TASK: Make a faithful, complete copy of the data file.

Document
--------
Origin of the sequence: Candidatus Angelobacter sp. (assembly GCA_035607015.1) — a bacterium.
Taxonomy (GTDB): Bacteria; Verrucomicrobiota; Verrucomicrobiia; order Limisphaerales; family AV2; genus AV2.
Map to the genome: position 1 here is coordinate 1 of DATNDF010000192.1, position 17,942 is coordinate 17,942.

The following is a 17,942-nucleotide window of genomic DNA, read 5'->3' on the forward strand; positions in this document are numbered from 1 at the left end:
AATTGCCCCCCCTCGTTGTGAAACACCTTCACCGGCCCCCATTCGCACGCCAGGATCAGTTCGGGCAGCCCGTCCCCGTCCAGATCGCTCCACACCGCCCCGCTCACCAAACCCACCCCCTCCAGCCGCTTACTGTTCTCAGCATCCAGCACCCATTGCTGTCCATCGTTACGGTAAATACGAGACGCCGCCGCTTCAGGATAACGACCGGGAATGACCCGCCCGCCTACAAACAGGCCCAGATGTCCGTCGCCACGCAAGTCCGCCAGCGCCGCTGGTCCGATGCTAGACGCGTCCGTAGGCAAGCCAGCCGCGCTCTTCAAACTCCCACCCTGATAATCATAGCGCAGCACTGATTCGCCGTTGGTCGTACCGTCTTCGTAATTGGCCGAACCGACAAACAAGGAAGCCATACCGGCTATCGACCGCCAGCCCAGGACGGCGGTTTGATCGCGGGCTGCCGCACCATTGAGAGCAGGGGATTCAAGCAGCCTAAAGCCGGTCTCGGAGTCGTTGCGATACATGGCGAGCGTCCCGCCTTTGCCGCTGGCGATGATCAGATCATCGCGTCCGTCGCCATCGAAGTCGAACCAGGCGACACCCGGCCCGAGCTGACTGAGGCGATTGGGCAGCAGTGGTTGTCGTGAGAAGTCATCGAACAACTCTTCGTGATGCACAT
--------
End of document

Origin of the sequence: Candidatus Angelobacter sp. (assembly GCA_035607015.1) — a bacterium.
Taxonomy (GTDB): Bacteria; Verrucomicrobiota; Verrucomicrobiia; order Limisphaerales; family AV2; genus AV2.
Map to the genome: position 1 here is coordinate 1 of DATNDF010000192.1, position 17,942 is coordinate 17,942.

The following is a 17,942-nucleotide window of genomic DNA, read 5'->3' on the forward strand; positions in this document are numbered from 1 at the left end:
AATTGCCCCCCCTCGTTGTGAAACACCTTCACCGGCCCCCATTCGCACGCCAGGATCAGTTCGGGCAGCCCGTCCCCGTCCAGATCGCTCCACACCGCCCCGCTCACCAAACCCACCCCCTCCAGCCGCTTACTGTTCTCAGCATCCAGCACCCATTGCTGTCCATCGTTACGGTAAATACGAGACGCCGCCGCTTCAGGATAACGACCGGGAATGACCCGCCCGCCTACAAACAGGCCCAGATGTCCGTCGCCACGCAAGTCCGCCAGCGCCGCTGGTCCGATGCTAGACGCGTCCGTAGGCAAGCCAGCCGCGCTCTTCAAACTCCCACCCTGATAATCATAGCGCAGCACTGATTCGCCGTTGGTCGTACCGTCTTCGTAATTGGCCGAACCGACAAACAAGGAAGCCATACCGGCTATCGACCGCCAGCCCAGGACGGCGGTTTGATCGCGGGCTGCCGCACCATTGAGAGCAGGGGATTCAAGCAGCCTAAAGCCGGTCTCGGAGTCGTTGCGATACATGGCGAGCGTCCCGCCTTTGCCGCTGGCGATGATCAGATCATCGCGTCCGTCGCCATCGAAGTCGAACCAGGCGACACCCGGCCCGAGCTGACTGAGGCGATTGGGCAGCAGTGGTTGTCGTGAGAAGTCATCGAACAACTCTTCGTGATGCACAT